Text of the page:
In the original search, 1.644 hits were retrieved from the database searches and a further 130 during the updated search. No papers were identified via additional search methods. A total of 995 abstracts were screened against inclusion/exclusion criteria, 73 were reviewed as full-texts and 17 included in the final review (see PRISMA, Fig. 1).

Fig. 1
figure 1

PRISMA flow diagram

The study characteristics and quality appraisal grade of the included studies are presented in Table 2. One of the studies was reported in three papers [34, 35, 42] and one study in two papers [36, 37], thus overall, the 17 articles comprised 14 studies. The 14 studies were conducted in the US (n = 4) [43,44,45,46], Finland (n = 3) [39,40,41], Sweden (n = 2) [30, 34, 35, 42], Canada (n = 2) [31, 33], Norway (n = 1) [32], Sweden and England (n = 1) [36, 37], and Finland and US (n = 1) [38]. Overall, these studies represent the views of 697 mothers. The focus for the papers were on breastfeeding experiences (n = 13) or the expression and provision of breast milk (n = 4). Ten papers focussed on experiences during the infant’s hospitalization, five on both the hospitalization and after discharge home, and two on experiences at home, after discharge. Although a broad definition of breastfeeding was used during the literature search and selection of papers, positive experiences of feeding the infant were described when the mother breastfed at breast. All studies included preterm infants, with some born as early as 23 weeks gestation. In all studies but one, the infant’s age ranged from 1 day to 18 months at the time of data collection. In the remaining study, the age of the infants ranged from newborn to 20 years of age [39]. Studies were conducted between 2008 and 2010 (n = 3), 2011–2015 (n = 6), and 2016–2019 (n = 3) and for two studies the year was not stated. The data collection methods generally involved interviews, but written texts in surveys, a single open-ended question, narratives in social media, or observations were also employed.

In the next section we first provide the line of argument synthesis to define a positive breastfeeding experience. We then detail the three themes and associated subthemes that describe the facilitators, situations and experiences that constitute and underpin positive attuned breastfeeding.

A positive breastfeeding experience – feeling attuned

We defined a ‘positive breastfeeding experience’ as feeling attuned when breastfeeding. Feeling attuned was an experience that could occur briefly, or for a longer period, at any time from birth, regardless of breast milk intake, frequency and/or duration achieved. Mothers described attuned breastfeeding in terms of an emotional embodied connection [31, 38, 42], an experienced mutual interaction [36, 42], a “symbiosis” [41], or as a “private moment of intimacy” between them [41]. Attuned breastfeeding occurred when the mother trusted her body and what it could do, when the mother could be in the here and now and when she experienced mutual positive responses with her infant. Attuned breastfeeding was a joint reciprocal activity where both the infant and the mother contributed to the experience, and an interaction of psychological, social, physical and/or context related factors enabled the breastfeeding experience to be enjoyable and comfortable. Below we present the three themes and associated sub-themes that describe how attuned breastfeeding experience can be facilitated (see Table 3).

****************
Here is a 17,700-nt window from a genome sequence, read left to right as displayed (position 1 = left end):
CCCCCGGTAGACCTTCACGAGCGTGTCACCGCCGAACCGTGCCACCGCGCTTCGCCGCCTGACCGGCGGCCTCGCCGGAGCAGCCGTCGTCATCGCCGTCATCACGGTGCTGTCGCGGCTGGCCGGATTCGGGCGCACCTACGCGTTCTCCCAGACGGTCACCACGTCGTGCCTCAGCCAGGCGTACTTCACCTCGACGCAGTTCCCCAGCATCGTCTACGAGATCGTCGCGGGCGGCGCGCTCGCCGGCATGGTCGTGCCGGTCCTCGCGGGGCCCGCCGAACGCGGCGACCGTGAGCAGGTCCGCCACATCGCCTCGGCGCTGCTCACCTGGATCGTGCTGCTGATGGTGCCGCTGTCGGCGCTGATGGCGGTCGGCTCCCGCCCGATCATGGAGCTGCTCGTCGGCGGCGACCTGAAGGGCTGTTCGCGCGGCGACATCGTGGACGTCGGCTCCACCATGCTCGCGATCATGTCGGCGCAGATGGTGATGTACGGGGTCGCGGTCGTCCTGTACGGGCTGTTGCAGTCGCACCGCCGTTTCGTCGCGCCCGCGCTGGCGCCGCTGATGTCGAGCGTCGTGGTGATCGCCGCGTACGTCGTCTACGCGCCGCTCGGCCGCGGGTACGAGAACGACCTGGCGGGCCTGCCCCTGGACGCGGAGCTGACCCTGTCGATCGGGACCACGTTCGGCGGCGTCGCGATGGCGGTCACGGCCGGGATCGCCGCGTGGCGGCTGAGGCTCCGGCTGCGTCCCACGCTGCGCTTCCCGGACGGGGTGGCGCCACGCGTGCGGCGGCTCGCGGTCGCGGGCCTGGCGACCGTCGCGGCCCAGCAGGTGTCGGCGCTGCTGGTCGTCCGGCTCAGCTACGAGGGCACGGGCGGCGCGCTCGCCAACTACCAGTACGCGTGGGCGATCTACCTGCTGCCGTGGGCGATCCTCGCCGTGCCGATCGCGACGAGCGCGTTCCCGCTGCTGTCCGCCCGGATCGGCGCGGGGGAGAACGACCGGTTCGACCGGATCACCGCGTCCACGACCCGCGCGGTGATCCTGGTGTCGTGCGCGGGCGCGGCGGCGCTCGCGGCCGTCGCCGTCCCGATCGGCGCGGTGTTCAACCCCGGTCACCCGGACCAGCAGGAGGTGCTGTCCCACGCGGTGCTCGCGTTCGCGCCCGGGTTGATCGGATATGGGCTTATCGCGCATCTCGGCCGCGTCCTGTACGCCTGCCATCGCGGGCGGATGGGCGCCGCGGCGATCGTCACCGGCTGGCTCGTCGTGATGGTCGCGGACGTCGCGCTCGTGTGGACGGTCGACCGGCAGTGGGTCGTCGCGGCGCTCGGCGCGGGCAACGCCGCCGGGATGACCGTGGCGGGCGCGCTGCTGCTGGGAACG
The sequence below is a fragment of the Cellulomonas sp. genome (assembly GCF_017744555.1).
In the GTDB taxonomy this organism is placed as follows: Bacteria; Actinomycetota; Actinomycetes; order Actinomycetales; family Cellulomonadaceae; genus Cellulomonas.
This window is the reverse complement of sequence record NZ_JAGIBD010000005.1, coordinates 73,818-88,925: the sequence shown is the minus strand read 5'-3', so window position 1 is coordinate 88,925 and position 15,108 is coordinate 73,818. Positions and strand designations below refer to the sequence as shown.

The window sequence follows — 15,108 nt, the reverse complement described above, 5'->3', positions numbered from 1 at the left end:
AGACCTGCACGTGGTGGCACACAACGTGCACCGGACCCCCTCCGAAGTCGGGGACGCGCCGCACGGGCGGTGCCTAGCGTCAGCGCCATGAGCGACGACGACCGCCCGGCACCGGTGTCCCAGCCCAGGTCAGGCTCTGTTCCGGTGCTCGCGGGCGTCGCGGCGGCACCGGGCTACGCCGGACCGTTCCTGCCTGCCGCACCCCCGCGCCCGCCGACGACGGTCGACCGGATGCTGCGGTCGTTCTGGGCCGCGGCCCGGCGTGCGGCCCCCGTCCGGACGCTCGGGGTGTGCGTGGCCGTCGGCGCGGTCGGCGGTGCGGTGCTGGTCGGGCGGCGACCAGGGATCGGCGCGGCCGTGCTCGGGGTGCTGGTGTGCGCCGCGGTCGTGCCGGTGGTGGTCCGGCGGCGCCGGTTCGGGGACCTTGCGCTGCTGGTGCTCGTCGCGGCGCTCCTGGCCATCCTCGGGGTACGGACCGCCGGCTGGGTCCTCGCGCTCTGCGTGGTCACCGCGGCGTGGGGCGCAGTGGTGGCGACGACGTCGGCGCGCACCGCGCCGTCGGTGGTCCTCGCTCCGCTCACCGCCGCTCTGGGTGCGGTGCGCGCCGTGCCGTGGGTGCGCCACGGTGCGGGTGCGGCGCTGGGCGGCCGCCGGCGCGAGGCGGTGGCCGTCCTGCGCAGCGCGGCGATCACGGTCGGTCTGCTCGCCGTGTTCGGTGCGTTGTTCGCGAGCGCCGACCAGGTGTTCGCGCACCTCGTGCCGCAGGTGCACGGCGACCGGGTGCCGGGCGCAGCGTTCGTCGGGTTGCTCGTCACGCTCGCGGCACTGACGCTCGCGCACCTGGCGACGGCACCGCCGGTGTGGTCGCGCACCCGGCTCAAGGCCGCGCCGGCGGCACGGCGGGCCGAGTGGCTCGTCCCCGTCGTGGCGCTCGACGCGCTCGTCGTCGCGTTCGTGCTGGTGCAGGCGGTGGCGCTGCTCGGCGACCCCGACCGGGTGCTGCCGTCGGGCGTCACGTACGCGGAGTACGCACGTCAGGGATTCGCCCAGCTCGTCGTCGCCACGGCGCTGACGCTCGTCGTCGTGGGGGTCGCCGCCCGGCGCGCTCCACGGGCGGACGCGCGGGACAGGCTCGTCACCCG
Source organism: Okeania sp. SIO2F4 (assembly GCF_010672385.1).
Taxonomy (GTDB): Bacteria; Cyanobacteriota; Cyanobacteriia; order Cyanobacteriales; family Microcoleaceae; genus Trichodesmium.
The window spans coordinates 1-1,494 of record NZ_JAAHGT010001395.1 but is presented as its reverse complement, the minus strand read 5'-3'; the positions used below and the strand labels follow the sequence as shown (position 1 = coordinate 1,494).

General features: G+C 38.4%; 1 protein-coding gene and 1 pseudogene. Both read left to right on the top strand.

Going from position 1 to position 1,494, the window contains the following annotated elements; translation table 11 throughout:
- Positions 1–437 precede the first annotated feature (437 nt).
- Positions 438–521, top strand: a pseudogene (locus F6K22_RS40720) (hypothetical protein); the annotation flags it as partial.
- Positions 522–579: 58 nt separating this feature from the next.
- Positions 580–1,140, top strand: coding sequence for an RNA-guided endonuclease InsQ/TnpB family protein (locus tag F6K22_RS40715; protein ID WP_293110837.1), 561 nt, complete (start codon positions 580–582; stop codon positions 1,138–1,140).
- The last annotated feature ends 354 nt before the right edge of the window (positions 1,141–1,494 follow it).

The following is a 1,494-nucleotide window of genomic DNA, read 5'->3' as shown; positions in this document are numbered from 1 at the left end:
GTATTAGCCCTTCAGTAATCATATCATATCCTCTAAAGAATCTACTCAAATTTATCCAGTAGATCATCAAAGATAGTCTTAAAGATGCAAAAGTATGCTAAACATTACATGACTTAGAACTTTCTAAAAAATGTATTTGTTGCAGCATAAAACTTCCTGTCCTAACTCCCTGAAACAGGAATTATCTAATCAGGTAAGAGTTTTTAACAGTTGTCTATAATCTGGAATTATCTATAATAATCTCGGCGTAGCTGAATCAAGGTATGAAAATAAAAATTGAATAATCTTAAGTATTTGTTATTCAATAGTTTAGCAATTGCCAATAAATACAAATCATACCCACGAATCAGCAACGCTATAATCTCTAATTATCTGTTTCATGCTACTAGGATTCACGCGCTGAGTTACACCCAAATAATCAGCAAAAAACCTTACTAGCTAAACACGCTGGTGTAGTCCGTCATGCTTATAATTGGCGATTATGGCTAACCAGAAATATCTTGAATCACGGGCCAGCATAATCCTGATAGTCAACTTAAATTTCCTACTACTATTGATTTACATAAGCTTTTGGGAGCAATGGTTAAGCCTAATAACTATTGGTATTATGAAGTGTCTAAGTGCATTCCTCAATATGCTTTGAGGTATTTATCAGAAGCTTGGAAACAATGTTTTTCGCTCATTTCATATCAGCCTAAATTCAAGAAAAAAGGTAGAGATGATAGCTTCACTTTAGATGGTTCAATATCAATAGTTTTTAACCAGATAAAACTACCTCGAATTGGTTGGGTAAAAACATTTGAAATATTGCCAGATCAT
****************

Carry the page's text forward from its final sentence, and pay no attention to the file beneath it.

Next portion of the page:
Table 3 Themes and subthemes linked to the individual papers

Trusting the body and what it can do

The theme of ‘trusting the body and what it can do’ comprises three subthemes, which describe how attuned breastfeeding is facilitated through understanding the bodily responses and capacity to produce breast milk (‘trusting the body’s capacity’), having faith and trust in the power of milk (‘transferring goodness’) and feeling comfortable with holding their infant and to breastfeed (‘trusting the ‘how to’).

Trusting the body’s capacity

Five papers highlighted how women’s trust in their bodies was important for a pleasurable experience of breastfeeding [30, 31, 36, 37, 42]. Boucher described this as “the mother had to become more in tune with her body” [31]. The studies described how mothers discovered their own physical limitations and gained a deeper understanding of how their mood, stress [31, 36, 39, 40, 43], and sleep [31, 33] impacted on their bodies ability to breastfeed. One mother in Boucher et al.’s study described:

To me the best thing to ensure effective breastfeeding is to know how your body works and what schedule works best, know your own system, your own schedule … and where’s your sleep at.” [31].

Women’s trust in their bodies mainly related to their capacity to produce breast milk. This was reflected by a mother in Ikonen et al.’s study who stated: “Beginning by expression was worth it. I was able to breastfeed when the time came for me to do it.” [39]. In most studies the production of breast milk was seen as the initial start of a breastfeeding journey [31, 33, 35, 38,39,40, 42,43,44]. Mothers with very preterm infants described that it could take months until their infants had transitioned fully to breastfeeding and that this did not always occur during the infant’s hospitalization [32, 40]. The expression of breast milk was therefore an important “stepping stone” [33] and the beginning of a temporary process [30, 35] that would hopefully lead to the ultimate reward of breastfeeding [31, 33, 39, 42,43,44]. A mother in Bujold et al.’s study [33] described:

Pumping my milk, well it is part of the breastfeeding process. We’ve now started to feed him at the breast, it’s very motivating for me, it definitely makes me feel closer to my child. (P01)” [33]